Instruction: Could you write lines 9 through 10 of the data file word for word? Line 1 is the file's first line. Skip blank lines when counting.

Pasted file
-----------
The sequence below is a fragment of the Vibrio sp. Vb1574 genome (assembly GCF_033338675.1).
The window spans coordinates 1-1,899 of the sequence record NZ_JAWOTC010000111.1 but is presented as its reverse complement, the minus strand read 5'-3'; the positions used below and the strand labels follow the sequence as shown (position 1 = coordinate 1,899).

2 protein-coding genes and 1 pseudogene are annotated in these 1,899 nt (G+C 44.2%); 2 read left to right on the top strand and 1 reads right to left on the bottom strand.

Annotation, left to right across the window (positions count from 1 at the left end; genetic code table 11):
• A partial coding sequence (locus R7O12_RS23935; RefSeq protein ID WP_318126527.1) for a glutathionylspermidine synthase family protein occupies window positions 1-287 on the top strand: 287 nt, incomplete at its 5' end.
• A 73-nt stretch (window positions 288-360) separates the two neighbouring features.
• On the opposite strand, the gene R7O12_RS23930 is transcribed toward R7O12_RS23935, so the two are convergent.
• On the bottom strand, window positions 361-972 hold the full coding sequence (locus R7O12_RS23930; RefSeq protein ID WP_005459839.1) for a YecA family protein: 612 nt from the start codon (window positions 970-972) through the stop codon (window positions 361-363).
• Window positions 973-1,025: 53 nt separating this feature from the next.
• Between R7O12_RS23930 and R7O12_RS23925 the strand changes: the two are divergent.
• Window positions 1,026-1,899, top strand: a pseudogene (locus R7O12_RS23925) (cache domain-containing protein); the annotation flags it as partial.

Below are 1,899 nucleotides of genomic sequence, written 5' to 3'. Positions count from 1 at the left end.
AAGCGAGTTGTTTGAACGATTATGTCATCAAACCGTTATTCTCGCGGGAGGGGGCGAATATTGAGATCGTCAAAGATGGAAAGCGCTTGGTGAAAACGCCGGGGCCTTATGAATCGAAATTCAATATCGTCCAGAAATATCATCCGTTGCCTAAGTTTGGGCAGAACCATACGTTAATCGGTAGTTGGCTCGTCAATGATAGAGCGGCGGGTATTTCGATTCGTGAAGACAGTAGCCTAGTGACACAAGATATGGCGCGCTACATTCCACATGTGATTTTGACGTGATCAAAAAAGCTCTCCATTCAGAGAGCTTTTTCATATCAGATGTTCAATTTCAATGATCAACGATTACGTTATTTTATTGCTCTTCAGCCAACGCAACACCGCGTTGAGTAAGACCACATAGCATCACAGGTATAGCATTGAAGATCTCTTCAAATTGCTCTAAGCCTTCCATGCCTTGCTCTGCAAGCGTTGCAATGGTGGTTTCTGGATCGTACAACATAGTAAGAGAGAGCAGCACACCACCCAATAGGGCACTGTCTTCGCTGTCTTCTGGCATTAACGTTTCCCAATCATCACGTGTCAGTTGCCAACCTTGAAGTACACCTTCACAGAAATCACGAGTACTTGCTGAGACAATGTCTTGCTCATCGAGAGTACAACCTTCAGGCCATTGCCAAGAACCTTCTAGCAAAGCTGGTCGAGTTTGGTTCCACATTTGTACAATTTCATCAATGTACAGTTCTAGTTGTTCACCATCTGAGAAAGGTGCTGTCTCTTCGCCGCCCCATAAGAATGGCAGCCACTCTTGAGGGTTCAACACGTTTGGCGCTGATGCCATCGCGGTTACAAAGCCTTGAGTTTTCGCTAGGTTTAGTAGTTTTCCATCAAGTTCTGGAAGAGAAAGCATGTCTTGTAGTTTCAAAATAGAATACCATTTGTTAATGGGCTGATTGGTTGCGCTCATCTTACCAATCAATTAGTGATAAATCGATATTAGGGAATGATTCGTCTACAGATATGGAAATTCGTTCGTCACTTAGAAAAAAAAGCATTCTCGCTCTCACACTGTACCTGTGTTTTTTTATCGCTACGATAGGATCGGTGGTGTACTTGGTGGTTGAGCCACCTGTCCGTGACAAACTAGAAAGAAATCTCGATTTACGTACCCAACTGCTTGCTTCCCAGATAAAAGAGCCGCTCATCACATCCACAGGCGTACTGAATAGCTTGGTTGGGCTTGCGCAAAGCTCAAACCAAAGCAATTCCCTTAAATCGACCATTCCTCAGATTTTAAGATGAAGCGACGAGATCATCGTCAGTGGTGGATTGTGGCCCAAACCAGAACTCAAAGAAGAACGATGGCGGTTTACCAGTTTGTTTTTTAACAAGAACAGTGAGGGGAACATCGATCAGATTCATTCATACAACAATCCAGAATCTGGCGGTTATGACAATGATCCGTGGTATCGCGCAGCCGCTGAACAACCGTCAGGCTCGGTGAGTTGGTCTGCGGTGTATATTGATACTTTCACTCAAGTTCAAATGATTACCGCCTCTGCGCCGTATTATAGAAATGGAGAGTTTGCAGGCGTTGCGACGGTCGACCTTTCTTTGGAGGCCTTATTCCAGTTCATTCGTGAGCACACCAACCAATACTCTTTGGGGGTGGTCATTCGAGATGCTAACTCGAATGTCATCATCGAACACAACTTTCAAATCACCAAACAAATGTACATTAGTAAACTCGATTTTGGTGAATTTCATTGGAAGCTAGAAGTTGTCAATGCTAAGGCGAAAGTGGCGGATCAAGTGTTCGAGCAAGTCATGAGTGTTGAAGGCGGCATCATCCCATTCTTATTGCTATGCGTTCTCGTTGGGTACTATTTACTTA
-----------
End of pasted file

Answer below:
• Window positions 973-1,025: 53 nt separating this feature from the next.
• Between R7O12_RS23930 and R7O12_RS23925 the strand changes: the two are divergent.